We’ve all seen movies. We all have our opinions. But who would think that a teenager’s opinion of movies could impact anything? Seattle International Film Festival’s FutureWave program gives teens just that opportunity—for their opinions to matter and be taken seriously in the world of film.
SIFF’s FutureWave program allows youth to participate in the reviewing process of movies playing at the festival. For the 2015 festival, seven FutureWave Youth Jury members, 13-18 years old, viewed eight predetermined films and then deliberated to decide which would be awarded as Best FutureWave Feature, taking all aspects of the contending films, from plot to cinematography to acting, into their deliberations. The teen jurors were even invited to attend the Golden Space Needle Awards brunch at the top of the Space Needle to present the award.
This year’s pick for Best FutureWave Feature was Seoul Searching by director Benson Lee. Inspired by John Hughes’ themes, as seen in The Breakfast Club and Ferris Bueller’s Day Off, Seoul Searching revolves around kids from all over the world attending a summer camp in South Korea to reconnect with their roots. Already assimilated into their own cultures, they are a bit hard to control.
Dustin Kaspar, the Educational Programs Manager at SIFF, oversees the FutureWave program and other youth programs, including Films4Families, a program similar to FutureWave, for ages 8-12. FutureWave serves as “an access point for high school and college audiences who may be interested in the festival, but don’t know which films they might like,” explained Kaspar. It gives students a good place to start.
As for the FutureWave Jury, the jurors were very diverse. There were jurors who watch movies religiously and those who only see them once in a while. There were those who write, make movies, or even act in them. The most important quality of every juror, however, is that they all appreciate film, and what it does for the community. As Kaspar puts it, “SIFF deepens the community by creating shared experiences that make us all more informed, aware, and alive.”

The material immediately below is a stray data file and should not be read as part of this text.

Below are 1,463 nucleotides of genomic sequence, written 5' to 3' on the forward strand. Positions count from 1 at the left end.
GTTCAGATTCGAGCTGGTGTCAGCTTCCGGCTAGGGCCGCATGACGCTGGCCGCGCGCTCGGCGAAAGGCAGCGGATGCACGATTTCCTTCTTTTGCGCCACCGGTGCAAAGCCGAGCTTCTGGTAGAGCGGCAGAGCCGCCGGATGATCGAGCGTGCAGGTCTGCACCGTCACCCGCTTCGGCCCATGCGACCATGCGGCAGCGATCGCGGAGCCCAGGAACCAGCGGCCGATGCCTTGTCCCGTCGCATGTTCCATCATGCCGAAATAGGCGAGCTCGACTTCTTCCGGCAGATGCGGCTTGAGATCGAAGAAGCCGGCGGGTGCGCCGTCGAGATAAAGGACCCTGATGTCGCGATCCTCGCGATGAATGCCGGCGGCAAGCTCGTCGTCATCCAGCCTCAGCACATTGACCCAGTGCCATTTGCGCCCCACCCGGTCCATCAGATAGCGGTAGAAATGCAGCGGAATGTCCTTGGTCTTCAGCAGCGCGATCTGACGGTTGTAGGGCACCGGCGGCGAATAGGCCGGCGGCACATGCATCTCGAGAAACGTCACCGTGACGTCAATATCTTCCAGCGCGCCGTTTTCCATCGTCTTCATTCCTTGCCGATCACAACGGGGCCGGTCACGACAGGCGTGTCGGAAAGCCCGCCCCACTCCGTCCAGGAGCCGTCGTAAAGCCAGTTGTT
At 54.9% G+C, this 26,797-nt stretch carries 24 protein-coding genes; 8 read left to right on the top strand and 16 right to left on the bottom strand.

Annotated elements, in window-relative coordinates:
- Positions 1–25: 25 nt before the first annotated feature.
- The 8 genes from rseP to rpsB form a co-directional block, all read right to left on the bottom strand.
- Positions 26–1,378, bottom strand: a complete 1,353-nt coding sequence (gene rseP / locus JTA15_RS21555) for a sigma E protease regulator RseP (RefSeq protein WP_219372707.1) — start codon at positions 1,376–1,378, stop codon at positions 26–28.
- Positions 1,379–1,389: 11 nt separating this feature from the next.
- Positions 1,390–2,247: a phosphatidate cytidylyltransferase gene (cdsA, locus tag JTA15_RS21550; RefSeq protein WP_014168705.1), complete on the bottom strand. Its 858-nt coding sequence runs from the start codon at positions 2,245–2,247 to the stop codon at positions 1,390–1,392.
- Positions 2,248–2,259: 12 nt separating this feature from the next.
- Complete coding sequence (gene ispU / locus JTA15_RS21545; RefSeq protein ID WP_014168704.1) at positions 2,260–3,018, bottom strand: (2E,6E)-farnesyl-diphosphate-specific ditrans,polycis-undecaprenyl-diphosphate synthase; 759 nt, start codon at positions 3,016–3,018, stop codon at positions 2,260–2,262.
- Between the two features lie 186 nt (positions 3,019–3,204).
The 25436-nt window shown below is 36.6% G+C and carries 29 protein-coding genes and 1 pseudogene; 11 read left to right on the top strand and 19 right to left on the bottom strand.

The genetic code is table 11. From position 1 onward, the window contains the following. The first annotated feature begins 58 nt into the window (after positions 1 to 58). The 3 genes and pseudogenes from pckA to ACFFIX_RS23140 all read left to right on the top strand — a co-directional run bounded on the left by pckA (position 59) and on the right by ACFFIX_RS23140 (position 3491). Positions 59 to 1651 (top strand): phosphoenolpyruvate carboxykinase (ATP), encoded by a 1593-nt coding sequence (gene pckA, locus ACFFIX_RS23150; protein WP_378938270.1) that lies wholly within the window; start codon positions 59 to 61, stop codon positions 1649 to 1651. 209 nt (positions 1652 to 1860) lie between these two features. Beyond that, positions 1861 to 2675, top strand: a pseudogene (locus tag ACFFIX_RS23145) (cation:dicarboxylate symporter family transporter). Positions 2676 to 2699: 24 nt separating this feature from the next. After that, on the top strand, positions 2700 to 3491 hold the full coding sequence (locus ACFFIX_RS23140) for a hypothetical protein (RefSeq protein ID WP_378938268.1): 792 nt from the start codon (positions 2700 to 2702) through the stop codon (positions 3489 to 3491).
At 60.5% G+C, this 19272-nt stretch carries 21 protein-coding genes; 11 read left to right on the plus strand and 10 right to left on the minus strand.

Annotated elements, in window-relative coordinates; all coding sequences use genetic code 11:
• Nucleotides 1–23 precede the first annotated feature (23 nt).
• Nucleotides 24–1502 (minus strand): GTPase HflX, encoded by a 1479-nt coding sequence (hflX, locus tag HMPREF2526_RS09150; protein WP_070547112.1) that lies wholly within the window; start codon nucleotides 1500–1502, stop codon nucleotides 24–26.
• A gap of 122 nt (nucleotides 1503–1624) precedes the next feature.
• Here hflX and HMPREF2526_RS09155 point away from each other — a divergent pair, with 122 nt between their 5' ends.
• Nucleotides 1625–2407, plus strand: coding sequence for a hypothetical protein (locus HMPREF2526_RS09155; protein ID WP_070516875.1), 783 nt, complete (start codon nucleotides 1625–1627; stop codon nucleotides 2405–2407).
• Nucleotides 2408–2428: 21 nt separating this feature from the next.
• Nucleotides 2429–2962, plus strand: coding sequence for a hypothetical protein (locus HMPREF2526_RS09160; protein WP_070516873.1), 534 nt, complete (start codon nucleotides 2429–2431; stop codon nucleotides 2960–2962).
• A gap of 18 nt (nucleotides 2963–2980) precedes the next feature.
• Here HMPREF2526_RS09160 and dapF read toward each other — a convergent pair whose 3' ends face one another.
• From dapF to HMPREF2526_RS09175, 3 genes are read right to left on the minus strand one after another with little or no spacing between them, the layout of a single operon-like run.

While there were only eight films in the running for Best FutureWave Feature, countless films of this year’s festival were suited for teen audiences and should be sought out come their official release dates. The eight FutureWave films were chosen by Kaspar and the FutureWave Committee, a group of 12 youth ages 15-20 working together to promote awareness and access of films in the community. The films included Golden Space Needle Best Director Award-winning Me and Earl and the Dying Girl and Romeo is Bleeding, which won the Golden Space Needle Best Documentary Award.
Though the festival is over, many of the films will be distributed in theaters later in the year. Guidance, a film about a washed up child actor pretending to be a guidance counselor, is due to hit theaters in August. And A Brilliant Young Mind, a film following the path of a young autistic mathlete, and The Wolfpack, a documentary following a group of brothers locked in their Manhattan apartment, will hit theaters in the months following.
Other opportunities provided by SIFF for teens interested in film, in addition to the FutureWave Jury and Committee, include the Crash Student challenge, in which teams compete to make a film in eight hours, and this summer’s Steal That Shot series, in which youth recreate famous scenes from famous films.
Kaspar states that SIFF is continuously expanding its education department so that year-round youth have more opportunities within the film world. “My biggest hope is that teens will see one of the films in FutureWave and realize that ‘there are films made outside of the Hollywood marketing machine (foreign or American independents) that are of interest to me.’”
FutureWave and SIFF’s other teen programs create an environment that “deepen[s] appreciation of the art of cinema across all generations,” according to Kaspar. Let’s hope that SIFF continues its good work in making Seattle’s youth aware of film opportunities and experiences, as it is an awareness that is beneficial to us all.
Seattle International Film Festival 2015 ran May 16 - June 6, but SIFF shows films of interest to teens all year-long. Check out their screening schedule and FutureWave programming for more opportunities.